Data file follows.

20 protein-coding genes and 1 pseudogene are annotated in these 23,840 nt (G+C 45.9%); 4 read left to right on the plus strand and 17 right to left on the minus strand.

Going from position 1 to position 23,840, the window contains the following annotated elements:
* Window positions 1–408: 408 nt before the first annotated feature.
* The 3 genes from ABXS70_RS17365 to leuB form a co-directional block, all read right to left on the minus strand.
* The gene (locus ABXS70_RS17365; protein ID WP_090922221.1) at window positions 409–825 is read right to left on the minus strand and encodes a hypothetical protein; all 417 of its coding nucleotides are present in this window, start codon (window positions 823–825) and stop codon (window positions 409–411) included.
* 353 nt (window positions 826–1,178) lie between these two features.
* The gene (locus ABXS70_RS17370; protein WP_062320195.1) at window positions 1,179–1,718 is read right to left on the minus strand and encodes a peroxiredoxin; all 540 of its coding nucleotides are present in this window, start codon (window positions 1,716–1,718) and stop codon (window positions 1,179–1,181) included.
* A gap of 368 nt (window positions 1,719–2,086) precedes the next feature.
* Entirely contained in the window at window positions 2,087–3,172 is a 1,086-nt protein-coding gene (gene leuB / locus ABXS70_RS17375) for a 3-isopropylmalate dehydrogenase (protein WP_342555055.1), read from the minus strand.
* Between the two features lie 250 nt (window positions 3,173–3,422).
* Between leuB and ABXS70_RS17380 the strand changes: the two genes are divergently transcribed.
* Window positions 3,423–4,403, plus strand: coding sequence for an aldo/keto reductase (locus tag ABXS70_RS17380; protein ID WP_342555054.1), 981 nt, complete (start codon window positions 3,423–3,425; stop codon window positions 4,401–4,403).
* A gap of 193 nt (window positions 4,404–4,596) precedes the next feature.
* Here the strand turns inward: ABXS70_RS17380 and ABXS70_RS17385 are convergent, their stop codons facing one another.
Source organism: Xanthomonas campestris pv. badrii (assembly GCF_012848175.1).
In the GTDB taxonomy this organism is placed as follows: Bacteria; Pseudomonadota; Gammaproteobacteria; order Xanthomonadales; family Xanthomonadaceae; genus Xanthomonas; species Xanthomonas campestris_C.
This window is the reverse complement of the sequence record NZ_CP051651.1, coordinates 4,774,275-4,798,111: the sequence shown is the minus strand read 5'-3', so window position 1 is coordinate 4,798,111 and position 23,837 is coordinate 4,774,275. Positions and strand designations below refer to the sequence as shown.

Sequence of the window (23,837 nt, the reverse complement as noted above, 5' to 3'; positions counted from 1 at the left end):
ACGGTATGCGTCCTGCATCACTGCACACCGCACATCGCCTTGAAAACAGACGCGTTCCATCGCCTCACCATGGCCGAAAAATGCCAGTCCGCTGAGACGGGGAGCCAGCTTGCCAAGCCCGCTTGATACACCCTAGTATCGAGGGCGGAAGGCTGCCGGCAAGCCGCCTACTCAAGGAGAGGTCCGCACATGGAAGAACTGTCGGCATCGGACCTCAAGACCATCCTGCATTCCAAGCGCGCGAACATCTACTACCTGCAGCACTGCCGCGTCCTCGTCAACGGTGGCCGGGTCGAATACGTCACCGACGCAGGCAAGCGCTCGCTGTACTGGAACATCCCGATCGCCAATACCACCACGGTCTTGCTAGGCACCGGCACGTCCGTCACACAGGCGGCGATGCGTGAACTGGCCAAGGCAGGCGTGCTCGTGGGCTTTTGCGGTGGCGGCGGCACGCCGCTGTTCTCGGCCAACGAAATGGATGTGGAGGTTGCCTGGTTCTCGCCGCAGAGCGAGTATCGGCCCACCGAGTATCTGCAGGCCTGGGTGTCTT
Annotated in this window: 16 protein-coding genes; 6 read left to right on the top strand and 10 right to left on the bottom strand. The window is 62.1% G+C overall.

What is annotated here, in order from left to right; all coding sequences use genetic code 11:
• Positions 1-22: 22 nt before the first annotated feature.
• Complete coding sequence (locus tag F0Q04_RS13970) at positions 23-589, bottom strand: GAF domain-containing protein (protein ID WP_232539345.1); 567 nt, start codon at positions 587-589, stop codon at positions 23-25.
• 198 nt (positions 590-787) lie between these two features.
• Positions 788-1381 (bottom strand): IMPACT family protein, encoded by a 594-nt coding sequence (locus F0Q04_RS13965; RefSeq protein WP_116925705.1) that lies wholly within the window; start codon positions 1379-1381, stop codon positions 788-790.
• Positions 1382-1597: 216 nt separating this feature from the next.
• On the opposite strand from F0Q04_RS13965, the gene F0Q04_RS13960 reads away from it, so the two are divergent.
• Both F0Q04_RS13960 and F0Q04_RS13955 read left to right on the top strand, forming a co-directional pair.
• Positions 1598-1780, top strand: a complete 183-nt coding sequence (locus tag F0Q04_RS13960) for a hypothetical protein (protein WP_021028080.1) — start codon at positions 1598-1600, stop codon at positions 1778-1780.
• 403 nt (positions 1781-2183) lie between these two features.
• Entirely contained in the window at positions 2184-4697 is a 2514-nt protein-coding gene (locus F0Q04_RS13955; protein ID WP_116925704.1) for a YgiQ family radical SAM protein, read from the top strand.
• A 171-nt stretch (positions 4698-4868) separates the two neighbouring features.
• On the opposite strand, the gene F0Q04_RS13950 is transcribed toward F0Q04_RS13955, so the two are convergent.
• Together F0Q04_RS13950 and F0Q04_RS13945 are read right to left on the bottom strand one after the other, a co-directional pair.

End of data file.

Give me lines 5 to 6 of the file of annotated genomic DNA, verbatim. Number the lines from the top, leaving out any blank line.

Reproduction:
* The gene (locus ABXS70_RS17365; protein ID WP_090922221.1) at window positions 409–825 is read right to left on the minus strand and encodes a hypothetical protein; all 417 of its coding nucleotides are present in this window, start codon (window positions 823–825) and stop codon (window positions 409–411) included.
* 353 nt (window positions 826–1,178) lie between these two features.